Further evidence also suggests that most Cyclists are also Motorists.
Bicycle Network Victoria claims that most of its members are also motorists.

Learners Permit Testing with the additional Road Rules for Cyclists
would therefore also heighten awareness to Cyclists of the Road Rules and increase
cyclists’ road rule compliance, particularly with those transitioning from driving to cycling.

Rules and Responsibilities

Sharing the road with cyclists

“- they have the same rights and responsibilities as you ”
P 135 Road to Solo Driving handbook Part 4 Vic Roads

Sharing the Road Safely
Tip
“Cooperative Driving helps you to be a ‘green driver’ ”... “Even better leave the car at home and walk, ride your bike or use public transport!”

P 125 Road to Solo Driving handbook Part 4 Vic Roads

As previously stated, the Learners Permit for Drivers could also become a non compulsory test on the road rules for Cyclists.

Many in the community desire testing on the Road Rules for Cyclists.

Heightened awareness of the Road Rules for Cyclists would also lead to increased cyclists’ compliance with the Road Rules.

For instance Road Rule 250. Riding on a footpath or shared path states:  

Cyclists must give way to pedestrians on a shared path.

“give way means the rider must slow down and, if necessary, stop to avoid a collision”

ADDITIONAL RULES FOR BICYCLE RIDERS Road Rules Victoria 1999, Victorian Government Gazette

 “Cyclists come quickly riding up behind you and do not ring their bells.

On the day before yesterday I was just opposite the emergency entrance of St Vincent's Hospital 

when an elderly lady was walking in the opposite direction.

We were both passed by a bike.” 

She looked at me and said, 'Isn't it frightening? They are going to hit somebody'." 
Hon Terry Mulder MP Shadow Minister for Roads
Hansard May 5th 2009

The widespread behaviour of speeding cyclists on shared paths would suggest that many are unaware of their responsibilities, not simply non-compliant.

In relation to cyclists ringing their bells, cyclists are not required by law to warn pedestrians on approach.

Cyclists are however legally required to have a warning device.

“Bike Bells Law”
Road Rule 258. Equipment on a bicycle

A person must not ride a bicycle that does not have—

(a) at least 1 effective brake; and

(b) a bell, horn, or similar warning device, in working order.

ADDITIONAL RULES FOR BICYCLE RIDERS Road Rules Victoria 1999, Victorian Government Gazette

Meaning. “You can’t ring your bell if you ain’t got one”

Conversely “You can ring your bell if you do”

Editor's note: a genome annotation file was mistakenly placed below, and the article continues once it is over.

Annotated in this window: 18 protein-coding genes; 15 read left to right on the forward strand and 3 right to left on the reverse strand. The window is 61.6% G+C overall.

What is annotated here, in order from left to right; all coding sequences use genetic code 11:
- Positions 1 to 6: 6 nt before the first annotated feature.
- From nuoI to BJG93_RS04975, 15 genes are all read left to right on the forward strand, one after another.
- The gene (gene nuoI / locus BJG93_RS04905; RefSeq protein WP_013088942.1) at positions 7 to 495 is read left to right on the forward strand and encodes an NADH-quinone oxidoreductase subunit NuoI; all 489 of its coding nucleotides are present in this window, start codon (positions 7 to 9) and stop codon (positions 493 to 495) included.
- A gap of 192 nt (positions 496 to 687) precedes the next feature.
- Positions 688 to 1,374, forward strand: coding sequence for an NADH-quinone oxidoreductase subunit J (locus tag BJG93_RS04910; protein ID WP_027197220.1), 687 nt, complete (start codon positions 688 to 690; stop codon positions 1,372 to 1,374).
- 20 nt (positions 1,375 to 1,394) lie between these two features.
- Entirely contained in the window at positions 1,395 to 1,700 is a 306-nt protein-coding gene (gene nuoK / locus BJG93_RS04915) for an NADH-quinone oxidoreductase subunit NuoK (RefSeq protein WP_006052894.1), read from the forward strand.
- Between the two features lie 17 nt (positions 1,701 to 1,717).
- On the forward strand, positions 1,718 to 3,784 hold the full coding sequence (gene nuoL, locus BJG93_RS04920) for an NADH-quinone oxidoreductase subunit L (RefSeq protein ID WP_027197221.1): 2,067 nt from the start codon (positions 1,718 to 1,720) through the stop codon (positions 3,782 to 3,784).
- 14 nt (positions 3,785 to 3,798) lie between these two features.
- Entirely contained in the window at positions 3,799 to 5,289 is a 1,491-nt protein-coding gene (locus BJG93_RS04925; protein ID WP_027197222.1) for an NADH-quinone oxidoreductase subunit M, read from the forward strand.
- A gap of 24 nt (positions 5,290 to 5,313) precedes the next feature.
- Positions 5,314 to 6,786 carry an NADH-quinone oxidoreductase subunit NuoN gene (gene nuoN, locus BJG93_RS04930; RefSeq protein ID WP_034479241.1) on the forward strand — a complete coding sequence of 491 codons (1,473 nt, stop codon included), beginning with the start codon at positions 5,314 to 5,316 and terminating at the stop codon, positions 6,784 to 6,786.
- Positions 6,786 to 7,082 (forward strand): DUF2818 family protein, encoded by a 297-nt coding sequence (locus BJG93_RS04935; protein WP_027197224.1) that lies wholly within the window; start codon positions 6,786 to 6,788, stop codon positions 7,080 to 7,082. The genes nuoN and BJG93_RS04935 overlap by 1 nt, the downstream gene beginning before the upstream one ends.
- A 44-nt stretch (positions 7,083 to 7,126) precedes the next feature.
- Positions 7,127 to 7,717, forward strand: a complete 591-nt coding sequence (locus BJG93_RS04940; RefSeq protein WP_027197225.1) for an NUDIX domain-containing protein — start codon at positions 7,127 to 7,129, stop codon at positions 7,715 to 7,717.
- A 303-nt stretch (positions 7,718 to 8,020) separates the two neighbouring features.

Anecdotally many cyclists also appear unaware of their responsibility to have a bell or warning device.

Cyclists have told me the reason they didn’t ring their bell was that they didn’t have one.

Nor do many cyclists realise the importance to pedestrians of warning on approach
and giving way.

“...pedestrians may be frightened or even on occasion knocked. But where is the evidence that they are being seriously injured or killed?”

Julia Blunden, Hawthorn
Progress Leader circa August 2012

Whilst ignorance is no excuse, cyclists cannot readily comply with the road rules
if they are not required to learn them and remain ignorant of their responsibilities.

A final case in point is the “Bike Lights Law” unfortunately titled Riding at Night
as it also applies to hazardous weather conditions causing reduced visibility”

Many cyclists appear unaware that they must have a set of lights which are clearly visible for at least 200 metres from the front (and rear) of the bicycle

Road Rule 259. Riding at night

The rider of a bicycle must not ride at night, or in hazardous weather
conditions causing reduced visibility, unless the bicycle, or the rider,
displays—

(a) a flashing or steady white light that is clearly visible for at least
200 metres from the front of the bicycle; and

(b) a flashing or steady red light that is clearly visible for at least
200 metres from the rear of the bicycle; and

(c) a red reflector that is clearly visible for at least 50 metres from the rear
of the bicycle when light is projected onto it by a vehicle’s headlight on low-beam.

Note Low-beam and night are defined in the dictionary.
ADDITIONAL RULES FOR BICYCLE RIDERS Road Rules Victoria 1999, Victorian Government Gazette

The Learners Permit is also reliable photo ID for purposes of identification.

There would also be no extra cost to the Learners Permit Test and it has existing administration



Objective

It would heighten awareness to drivers of cyclists, cycling, and Sharing the Road.




Pete Dowe



Road Rule 250. Riding on a footpath or shared path

(1) The rider of a bicycle who is 12 years old or older must not ride on a footpath.

 (2) Subrule (1) does not apply to a rider in the circumstances specified by the
Corporation by notice published in the Government Gazette.
Note Footpath is defined in the dictionary.

(3) The rider of a bicycle riding on a footpath or shared path must—
(a) keep to the left of the footpath or shared path unless it is impracticable
to do so; and

(b) give way to any pedestrian on the footpath or shared path.

Note 1 Pedestrian is defined in rule 18, and shared path is defined in rule 242.

Note 2 For subrule (2), give way means the rider must slow down and, if necessary, stop to

avoid a collision—see the definition in the dictionary.

(4) In this rule—
footpath does not include a separated footpath.
Note Separated footpath is defined in rule 239.

ADDITIONAL RULES FOR BICYCLE RIDERS Road Rules Victoria 1999, Victorian Government Gazette



http://petedoweroadsafetyadvocate.blogspot.com.au/2014/07/cycling-road-rules-review-vicroads.html